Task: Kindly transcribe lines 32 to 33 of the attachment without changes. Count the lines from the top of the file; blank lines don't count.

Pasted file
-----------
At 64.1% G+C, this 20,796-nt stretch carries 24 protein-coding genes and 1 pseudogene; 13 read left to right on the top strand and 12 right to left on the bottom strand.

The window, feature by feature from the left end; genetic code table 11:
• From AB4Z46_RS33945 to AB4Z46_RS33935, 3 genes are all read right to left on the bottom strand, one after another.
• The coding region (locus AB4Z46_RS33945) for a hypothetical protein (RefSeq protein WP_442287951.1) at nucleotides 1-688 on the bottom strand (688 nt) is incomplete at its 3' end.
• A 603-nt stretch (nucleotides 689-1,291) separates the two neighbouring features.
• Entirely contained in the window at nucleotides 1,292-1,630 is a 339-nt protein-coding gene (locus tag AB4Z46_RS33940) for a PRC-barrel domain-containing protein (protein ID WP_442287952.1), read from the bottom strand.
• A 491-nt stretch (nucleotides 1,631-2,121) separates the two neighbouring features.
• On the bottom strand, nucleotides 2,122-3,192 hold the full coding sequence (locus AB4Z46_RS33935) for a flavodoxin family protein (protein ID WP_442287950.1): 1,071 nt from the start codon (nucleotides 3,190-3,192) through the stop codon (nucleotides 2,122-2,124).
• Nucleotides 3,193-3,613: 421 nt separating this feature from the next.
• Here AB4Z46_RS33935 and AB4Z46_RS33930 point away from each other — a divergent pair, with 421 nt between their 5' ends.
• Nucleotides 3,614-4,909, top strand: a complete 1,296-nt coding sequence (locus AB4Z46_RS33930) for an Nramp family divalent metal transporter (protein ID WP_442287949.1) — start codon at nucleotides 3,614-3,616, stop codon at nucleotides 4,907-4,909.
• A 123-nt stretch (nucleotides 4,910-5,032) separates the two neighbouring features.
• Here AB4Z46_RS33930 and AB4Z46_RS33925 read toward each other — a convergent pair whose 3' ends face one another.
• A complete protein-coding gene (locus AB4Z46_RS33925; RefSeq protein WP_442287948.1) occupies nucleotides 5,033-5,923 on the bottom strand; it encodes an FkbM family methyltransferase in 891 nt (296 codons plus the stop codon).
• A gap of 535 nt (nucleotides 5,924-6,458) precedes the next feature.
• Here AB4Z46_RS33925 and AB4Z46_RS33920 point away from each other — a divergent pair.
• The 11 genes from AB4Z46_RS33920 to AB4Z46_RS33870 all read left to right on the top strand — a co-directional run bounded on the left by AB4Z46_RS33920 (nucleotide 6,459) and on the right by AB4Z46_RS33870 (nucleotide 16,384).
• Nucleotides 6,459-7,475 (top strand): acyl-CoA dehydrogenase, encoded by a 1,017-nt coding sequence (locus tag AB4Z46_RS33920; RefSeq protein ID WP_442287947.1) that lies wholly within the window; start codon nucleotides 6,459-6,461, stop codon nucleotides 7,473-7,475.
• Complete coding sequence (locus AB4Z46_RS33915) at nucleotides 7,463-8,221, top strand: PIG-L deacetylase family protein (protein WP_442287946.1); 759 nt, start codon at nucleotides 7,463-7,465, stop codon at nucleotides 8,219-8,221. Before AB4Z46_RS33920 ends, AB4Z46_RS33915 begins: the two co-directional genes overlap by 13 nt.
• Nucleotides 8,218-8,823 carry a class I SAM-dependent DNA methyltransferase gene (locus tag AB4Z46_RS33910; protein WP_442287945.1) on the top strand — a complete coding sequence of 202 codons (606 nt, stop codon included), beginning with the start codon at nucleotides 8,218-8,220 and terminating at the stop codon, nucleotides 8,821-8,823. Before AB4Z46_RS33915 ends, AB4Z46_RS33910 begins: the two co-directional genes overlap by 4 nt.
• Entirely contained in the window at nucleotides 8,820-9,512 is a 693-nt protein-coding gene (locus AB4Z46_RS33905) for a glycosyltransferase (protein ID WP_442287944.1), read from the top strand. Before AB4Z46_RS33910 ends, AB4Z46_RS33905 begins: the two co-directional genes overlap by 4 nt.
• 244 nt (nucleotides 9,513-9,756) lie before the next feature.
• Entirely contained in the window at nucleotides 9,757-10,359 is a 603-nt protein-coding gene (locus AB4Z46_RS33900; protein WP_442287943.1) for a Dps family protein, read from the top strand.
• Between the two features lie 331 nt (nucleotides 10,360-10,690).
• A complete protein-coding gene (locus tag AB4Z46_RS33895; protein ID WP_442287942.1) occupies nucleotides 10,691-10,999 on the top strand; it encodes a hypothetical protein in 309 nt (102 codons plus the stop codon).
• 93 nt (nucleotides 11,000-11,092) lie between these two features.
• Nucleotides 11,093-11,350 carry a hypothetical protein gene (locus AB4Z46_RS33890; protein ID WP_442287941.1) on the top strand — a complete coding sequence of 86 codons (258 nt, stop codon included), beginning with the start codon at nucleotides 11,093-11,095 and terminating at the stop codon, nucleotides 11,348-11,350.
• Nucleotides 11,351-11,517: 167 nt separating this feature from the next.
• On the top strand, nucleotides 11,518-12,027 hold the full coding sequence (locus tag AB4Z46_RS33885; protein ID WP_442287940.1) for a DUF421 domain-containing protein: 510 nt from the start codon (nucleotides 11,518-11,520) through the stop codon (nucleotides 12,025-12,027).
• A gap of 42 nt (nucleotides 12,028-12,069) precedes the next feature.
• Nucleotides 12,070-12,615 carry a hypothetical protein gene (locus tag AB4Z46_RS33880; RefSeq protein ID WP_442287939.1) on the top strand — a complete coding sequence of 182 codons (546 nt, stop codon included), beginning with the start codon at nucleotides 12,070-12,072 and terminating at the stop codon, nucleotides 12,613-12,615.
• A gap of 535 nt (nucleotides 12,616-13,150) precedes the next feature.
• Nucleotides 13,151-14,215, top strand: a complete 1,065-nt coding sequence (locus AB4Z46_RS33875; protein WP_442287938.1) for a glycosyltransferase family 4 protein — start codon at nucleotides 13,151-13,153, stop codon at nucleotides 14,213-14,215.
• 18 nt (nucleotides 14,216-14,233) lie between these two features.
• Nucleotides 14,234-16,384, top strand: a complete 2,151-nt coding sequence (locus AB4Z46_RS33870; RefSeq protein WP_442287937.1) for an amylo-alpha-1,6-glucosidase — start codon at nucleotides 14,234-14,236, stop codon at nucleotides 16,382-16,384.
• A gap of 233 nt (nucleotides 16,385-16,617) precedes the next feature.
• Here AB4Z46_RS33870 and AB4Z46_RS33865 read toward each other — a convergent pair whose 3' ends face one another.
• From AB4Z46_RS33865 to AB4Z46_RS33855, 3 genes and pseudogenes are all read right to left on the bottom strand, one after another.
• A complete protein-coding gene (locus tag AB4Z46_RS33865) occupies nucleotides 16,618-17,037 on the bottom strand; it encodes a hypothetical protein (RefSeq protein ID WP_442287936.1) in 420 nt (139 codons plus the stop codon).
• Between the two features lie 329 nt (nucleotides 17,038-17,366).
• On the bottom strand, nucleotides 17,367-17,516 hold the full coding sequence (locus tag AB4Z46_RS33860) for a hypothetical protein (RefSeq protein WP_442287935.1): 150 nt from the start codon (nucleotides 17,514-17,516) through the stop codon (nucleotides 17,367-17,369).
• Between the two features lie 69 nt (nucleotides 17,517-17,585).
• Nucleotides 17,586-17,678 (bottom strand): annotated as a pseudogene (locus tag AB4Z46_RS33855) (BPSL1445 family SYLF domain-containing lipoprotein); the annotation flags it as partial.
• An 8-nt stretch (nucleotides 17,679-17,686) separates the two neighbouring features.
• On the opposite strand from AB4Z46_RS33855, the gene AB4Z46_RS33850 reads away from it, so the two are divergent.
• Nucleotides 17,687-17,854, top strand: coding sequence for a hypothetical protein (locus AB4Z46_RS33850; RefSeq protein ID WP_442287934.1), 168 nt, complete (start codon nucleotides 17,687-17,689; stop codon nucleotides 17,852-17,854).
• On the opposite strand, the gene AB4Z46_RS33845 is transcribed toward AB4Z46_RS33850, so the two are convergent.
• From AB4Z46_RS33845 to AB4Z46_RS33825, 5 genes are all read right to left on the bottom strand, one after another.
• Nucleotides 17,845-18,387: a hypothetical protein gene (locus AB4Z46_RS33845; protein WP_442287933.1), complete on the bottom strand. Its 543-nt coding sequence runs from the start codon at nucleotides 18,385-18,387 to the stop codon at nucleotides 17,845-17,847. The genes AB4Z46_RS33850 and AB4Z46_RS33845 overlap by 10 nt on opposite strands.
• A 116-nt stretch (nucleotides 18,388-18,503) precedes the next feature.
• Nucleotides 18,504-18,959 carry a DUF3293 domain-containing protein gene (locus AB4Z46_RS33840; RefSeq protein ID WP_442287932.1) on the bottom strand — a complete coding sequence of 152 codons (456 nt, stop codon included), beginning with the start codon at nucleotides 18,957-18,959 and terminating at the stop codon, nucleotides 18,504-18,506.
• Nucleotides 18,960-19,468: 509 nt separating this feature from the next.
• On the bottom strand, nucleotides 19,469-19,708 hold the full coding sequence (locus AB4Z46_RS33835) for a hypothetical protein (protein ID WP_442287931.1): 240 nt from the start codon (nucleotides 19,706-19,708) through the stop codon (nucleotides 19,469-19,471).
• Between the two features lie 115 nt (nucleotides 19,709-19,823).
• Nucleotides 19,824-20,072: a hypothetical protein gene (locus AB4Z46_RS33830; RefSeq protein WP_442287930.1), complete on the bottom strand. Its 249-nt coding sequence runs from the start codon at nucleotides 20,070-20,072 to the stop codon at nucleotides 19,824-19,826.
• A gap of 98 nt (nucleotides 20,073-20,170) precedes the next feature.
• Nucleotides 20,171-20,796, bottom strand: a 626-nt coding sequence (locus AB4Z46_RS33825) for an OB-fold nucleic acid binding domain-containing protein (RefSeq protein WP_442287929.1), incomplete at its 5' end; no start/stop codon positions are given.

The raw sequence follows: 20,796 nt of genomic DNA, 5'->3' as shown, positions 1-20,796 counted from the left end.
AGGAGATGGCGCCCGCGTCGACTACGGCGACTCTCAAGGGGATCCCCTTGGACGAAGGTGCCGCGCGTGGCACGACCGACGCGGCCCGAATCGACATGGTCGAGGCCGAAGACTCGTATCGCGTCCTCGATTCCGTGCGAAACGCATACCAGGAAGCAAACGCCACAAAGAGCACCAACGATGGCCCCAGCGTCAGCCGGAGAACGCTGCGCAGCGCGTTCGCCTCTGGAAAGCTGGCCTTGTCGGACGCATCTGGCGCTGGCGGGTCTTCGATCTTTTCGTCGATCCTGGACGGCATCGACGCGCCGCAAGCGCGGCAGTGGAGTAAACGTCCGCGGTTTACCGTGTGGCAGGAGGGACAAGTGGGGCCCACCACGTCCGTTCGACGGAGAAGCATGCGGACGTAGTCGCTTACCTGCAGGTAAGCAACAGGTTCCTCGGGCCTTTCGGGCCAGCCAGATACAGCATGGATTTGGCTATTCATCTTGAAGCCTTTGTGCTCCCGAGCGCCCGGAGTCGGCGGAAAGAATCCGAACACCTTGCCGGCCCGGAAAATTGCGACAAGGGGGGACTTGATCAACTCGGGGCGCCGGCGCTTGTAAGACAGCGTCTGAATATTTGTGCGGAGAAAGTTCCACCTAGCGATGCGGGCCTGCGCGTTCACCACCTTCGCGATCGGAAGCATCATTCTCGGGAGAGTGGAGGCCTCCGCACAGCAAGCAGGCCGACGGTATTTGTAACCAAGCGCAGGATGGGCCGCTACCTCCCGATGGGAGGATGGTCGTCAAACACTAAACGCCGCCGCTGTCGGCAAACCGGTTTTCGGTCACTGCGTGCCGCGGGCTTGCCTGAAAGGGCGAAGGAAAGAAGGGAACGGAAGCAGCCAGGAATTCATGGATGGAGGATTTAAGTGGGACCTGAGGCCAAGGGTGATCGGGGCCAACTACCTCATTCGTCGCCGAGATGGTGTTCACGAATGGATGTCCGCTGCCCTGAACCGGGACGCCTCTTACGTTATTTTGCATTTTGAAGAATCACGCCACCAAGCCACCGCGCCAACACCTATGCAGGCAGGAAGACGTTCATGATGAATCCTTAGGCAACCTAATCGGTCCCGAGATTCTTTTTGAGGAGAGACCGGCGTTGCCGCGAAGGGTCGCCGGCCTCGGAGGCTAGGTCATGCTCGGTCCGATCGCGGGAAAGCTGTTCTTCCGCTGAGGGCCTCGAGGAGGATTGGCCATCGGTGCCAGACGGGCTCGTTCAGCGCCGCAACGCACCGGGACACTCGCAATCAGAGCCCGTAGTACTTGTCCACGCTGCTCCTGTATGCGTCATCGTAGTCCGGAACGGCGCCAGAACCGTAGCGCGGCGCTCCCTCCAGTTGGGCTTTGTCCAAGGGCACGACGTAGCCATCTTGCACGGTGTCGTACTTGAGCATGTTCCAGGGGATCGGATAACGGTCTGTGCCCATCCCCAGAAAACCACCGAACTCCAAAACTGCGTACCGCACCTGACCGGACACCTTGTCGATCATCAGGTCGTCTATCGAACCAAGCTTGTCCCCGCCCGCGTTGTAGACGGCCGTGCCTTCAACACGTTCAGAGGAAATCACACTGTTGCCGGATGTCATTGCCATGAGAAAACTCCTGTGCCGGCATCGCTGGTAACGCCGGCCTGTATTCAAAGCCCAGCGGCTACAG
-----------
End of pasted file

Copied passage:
• A gap of 535 nt (nucleotides 12,616-13,150) precedes the next feature.
• Nucleotides 13,151-14,215, top strand: a complete 1,065-nt coding sequence (locus AB4Z46_RS33875; protein WP_442287938.1) for a glycosyltransferase family 4 protein — start codon at nucleotides 13,151-13,153, stop codon at nucleotides 14,213-14,215.